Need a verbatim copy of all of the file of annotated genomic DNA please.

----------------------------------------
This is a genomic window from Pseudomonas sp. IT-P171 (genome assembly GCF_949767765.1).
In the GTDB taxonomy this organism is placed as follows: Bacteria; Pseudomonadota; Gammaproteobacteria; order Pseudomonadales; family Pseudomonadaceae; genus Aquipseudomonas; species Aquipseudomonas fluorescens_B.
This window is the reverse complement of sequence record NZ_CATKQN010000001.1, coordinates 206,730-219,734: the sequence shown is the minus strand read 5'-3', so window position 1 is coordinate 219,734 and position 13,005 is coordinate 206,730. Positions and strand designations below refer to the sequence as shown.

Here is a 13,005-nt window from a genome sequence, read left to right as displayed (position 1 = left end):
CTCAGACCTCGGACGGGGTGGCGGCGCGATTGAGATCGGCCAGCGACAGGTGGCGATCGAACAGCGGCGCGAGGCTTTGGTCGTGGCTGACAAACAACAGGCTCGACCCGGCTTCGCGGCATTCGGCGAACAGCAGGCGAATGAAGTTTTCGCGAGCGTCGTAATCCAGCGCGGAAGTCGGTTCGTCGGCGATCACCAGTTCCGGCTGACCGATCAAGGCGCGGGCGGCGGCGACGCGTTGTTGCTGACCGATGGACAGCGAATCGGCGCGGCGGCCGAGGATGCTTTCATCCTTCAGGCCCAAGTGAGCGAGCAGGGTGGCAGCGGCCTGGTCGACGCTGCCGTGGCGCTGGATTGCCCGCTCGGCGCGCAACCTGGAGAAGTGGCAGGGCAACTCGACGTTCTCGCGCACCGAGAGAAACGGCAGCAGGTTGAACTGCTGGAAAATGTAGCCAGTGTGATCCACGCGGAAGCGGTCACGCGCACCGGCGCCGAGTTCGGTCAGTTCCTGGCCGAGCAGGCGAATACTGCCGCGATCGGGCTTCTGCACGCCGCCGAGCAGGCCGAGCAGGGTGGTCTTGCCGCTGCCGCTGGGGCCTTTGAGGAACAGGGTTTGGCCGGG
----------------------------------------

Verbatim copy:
This is a genomic window from Pseudomonas sp. IT-P171 (genome assembly GCF_949767765.1).
In the GTDB taxonomy this organism is placed as follows: Bacteria; Pseudomonadota; Gammaproteobacteria; order Pseudomonadales; family Pseudomonadaceae; genus Aquipseudomonas; species Aquipseudomonas fluorescens_B.
This window is the reverse complement of sequence record NZ_CATKQN010000001.1, coordinates 206,730-219,734: the sequence shown is the minus strand read 5'-3', so window position 1 is coordinate 219,734 and position 13,005 is coordinate 206,730. Positions and strand designations below refer to the sequence as shown.

Here is a 13,005-nt window from a genome sequence, read left to right as displayed (position 1 = left end):
CTCAGACCTCGGACGGGGTGGCGGCGCGATTGAGATCGGCCAGCGACAGGTGGCGATCGAACAGCGGCGCGAGGCTTTGGTCGTGGCTGACAAACAACAGGCTCGACCCGGCTTCGCGGCATTCGGCGAACAGCAGGCGAATGAAGTTTTCGCGAGCGTCGTAATCCAGCGCGGAAGTCGGTTCGTCGGCGATCACCAGTTCCGGCTGACCGATCAAGGCGCGGGCGGCGGCGACGCGTTGTTGCTGACCGATGGACAGCGAATCGGCGCGGCGGCCGAGGATGCTTTCATCCTTCAGGCCCAAGTGAGCGAGCAGGGTGGCAGCGGCCTGGTCGACGCTGCCGTGGCGCTGGATTGCCCGCTCGGCGCGCAACCTGGAGAAGTGGCAGGGCAACTCGACGTTCTCGCGCACCGAGAGAAACGGCAGCAGGTTGAACTGCTGGAAAATGTAGCCAGTGTGATCCACGCGGAAGCGGTCACGCGCACCGGCGCCGAGTTCGGTCAGTTCCTGGCCGAGCAGGCGAATACTGCCGCGATCGGGCTTCTGCACGCCGCCGAGCAGGCCGAGCAGGGTGGTCTTGCCGCTGCCGCTGGGGCCTTTGAGGAACAGGGTTTGGCCGGG